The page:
My Reminiscences of the Anglo-Boer War (Paperback)
New edition with an eight-page biography of the author, and more than 60 footnotes explaining events, personalities and phrases to the present-day reader.
General Ben Viljoen was one of the most important figures of the Second Anglo-Boer War of 1899-1902, but because of his exile and refusal to return to South Africa after the war, is one of the least-known figures from that conflict.
As deputy commander of the whole Boer army of the Transvaal, Viljoen played a pivotal role in coordinating and carrying out the guerrilla war which eventually forced the British government to deploy an army more than twice the size of the entire Boer population.
Viljoen started the war as a divisional leader, but his ability was soon recognised, and despite his youth, quickly rose through the ranks. Viljoen describes in this book his part in the early campaigns in Natal-when the Boers seemed on the brink of victory-and then their ignominious retreat following the critical strategical failures of the Boer command.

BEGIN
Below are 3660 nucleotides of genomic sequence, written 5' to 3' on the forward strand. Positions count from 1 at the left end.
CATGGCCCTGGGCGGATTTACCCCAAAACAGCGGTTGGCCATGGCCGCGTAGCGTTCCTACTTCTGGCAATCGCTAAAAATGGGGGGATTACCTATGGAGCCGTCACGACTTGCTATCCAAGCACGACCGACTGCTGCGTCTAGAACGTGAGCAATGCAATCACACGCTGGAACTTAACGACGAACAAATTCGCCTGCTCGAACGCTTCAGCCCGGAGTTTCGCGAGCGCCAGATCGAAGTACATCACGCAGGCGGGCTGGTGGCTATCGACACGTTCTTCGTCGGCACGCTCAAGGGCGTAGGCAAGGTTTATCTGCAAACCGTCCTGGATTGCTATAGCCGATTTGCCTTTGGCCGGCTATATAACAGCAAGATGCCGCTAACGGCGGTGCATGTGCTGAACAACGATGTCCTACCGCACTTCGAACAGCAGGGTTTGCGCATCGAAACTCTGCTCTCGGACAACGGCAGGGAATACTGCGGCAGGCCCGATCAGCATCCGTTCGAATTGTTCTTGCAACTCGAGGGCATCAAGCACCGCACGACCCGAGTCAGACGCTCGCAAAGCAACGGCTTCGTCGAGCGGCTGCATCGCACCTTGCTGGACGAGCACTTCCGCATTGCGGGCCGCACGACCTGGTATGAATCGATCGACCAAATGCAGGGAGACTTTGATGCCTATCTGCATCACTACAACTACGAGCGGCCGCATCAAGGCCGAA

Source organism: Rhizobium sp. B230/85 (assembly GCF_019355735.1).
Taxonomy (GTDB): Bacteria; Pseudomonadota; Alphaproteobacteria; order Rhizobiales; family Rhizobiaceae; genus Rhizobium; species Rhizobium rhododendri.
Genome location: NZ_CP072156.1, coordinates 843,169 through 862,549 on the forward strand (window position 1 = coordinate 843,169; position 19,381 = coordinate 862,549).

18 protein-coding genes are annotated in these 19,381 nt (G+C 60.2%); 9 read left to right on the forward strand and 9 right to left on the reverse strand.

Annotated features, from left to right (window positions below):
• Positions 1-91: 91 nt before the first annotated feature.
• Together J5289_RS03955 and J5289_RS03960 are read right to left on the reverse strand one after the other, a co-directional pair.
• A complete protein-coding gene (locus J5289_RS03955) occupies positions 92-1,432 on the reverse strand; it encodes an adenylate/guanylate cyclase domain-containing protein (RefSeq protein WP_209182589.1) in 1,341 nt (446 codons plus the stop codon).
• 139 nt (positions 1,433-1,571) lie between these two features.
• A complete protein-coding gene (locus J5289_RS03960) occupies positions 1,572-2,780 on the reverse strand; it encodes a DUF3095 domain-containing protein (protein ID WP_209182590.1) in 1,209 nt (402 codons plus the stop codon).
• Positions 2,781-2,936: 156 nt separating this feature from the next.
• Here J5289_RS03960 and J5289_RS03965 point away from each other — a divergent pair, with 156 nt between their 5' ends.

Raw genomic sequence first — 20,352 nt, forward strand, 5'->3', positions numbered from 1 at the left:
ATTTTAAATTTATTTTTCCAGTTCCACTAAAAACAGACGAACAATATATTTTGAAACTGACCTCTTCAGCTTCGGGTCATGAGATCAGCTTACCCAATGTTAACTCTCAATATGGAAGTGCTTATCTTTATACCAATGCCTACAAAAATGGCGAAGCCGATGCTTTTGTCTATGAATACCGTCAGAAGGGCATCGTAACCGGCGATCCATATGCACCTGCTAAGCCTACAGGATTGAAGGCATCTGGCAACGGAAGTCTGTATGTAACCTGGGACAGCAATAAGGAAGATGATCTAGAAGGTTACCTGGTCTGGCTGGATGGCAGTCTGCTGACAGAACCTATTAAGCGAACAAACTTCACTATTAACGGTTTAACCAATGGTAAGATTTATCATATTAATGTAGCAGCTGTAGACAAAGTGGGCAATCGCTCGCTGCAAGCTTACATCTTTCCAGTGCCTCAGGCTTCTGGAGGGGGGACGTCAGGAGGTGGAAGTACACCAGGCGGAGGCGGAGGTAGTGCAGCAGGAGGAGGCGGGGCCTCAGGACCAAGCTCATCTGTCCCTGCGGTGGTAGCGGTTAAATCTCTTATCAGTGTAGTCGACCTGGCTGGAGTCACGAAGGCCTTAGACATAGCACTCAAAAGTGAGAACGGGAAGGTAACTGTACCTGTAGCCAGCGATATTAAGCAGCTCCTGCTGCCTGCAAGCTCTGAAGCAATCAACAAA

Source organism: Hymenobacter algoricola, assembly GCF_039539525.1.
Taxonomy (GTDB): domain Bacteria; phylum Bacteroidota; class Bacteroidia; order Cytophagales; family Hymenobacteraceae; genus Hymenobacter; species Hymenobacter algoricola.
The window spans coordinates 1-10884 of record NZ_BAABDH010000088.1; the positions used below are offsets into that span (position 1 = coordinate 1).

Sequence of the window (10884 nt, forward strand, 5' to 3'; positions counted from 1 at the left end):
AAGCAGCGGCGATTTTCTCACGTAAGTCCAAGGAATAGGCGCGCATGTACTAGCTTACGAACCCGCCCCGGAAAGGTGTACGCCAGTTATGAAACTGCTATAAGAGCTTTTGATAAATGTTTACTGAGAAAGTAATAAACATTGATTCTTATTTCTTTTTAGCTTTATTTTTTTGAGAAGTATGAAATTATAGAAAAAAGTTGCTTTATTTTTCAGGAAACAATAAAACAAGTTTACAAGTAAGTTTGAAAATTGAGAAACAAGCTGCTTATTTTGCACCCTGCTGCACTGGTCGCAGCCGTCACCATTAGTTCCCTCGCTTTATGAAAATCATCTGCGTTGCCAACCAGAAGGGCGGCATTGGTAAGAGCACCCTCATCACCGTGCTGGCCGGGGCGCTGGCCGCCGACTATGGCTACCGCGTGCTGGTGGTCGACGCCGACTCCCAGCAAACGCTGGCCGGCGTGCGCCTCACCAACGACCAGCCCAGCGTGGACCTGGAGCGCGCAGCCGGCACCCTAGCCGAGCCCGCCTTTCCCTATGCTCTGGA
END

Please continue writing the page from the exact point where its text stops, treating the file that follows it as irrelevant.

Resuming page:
Forced back into their homelands and overwhelmed by superior numbers, the Boer armies then dispersed and fought a hard, two-year long, guerrilla war.
The struggle to stay alive, to avoid British detection, the methodology of the guerrilla war, their defeats and their victories, are all told with a surprising high humour, despite the overall grimness of the tale.
Viljoen's memoir also contains a unique element: he describes his imprisonment on the island of St. Helena during the last four months of the war.
This edition also contains a new biography of the author, which provides a fascinating account of Viljoen's adventures after the war. This included his forced exile in America, where he set up a colony of Boer exiles in New Mexico, and his last adventure: participation in the 1911 Mexican Revolution on the side of the man who became the next president of Mexico. It also contained ten rare photographs, in addition to the 13 original illustrations and 8 maps.